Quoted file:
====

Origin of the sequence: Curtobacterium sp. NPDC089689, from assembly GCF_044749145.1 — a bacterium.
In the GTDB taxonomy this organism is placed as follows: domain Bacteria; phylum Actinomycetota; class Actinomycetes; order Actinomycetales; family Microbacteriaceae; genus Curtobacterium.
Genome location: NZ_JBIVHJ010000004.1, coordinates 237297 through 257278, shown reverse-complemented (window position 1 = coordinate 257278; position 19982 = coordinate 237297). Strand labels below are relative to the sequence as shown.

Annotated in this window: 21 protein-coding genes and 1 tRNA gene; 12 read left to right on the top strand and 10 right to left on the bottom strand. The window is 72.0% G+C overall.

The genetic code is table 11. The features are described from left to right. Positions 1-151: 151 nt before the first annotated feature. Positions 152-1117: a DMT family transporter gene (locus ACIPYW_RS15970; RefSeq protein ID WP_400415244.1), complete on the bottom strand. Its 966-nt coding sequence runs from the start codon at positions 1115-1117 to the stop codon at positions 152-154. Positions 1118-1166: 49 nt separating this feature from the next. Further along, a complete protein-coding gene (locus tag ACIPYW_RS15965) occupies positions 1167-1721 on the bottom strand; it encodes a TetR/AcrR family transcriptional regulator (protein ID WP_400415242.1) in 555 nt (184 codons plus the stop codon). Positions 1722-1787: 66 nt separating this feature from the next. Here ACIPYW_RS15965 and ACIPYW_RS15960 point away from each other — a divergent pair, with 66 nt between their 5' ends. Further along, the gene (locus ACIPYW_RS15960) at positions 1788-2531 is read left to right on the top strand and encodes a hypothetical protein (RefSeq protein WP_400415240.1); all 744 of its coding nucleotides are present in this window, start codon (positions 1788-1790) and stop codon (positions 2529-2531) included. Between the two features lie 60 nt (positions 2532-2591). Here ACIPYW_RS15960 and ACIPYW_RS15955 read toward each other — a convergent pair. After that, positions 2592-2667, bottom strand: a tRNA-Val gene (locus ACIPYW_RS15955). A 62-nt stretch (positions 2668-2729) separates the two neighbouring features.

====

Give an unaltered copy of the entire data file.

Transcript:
Origin of the sequence: Curtobacterium sp. NPDC089689, from assembly GCF_044749145.1 — a bacterium.
In the GTDB taxonomy this organism is placed as follows: domain Bacteria; phylum Actinomycetota; class Actinomycetes; order Actinomycetales; family Microbacteriaceae; genus Curtobacterium.
Genome location: NZ_JBIVHJ010000004.1, coordinates 237297 through 257278, shown reverse-complemented (window position 1 = coordinate 257278; position 19982 = coordinate 237297). Strand labels below are relative to the sequence as shown.

Annotated in this window: 21 protein-coding genes and 1 tRNA gene; 12 read left to right on the top strand and 10 right to left on the bottom strand. The window is 72.0% G+C overall.

The genetic code is table 11. The features are described from left to right. Positions 1-151: 151 nt before the first annotated feature. Positions 152-1117: a DMT family transporter gene (locus ACIPYW_RS15970; RefSeq protein ID WP_400415244.1), complete on the bottom strand. Its 966-nt coding sequence runs from the start codon at positions 1115-1117 to the stop codon at positions 152-154. Positions 1118-1166: 49 nt separating this feature from the next. Further along, a complete protein-coding gene (locus tag ACIPYW_RS15965) occupies positions 1167-1721 on the bottom strand; it encodes a TetR/AcrR family transcriptional regulator (protein ID WP_400415242.1) in 555 nt (184 codons plus the stop codon). Positions 1722-1787: 66 nt separating this feature from the next. Here ACIPYW_RS15965 and ACIPYW_RS15960 point away from each other — a divergent pair, with 66 nt between their 5' ends. Further along, the gene (locus ACIPYW_RS15960) at positions 1788-2531 is read left to right on the top strand and encodes a hypothetical protein (RefSeq protein WP_400415240.1); all 744 of its coding nucleotides are present in this window, start codon (positions 1788-1790) and stop codon (positions 2529-2531) included. Between the two features lie 60 nt (positions 2532-2591). Here ACIPYW_RS15960 and ACIPYW_RS15955 read toward each other — a convergent pair. After that, positions 2592-2667, bottom strand: a tRNA-Val gene (locus ACIPYW_RS15955). A 62-nt stretch (positions 2668-2729) separates the two neighbouring features.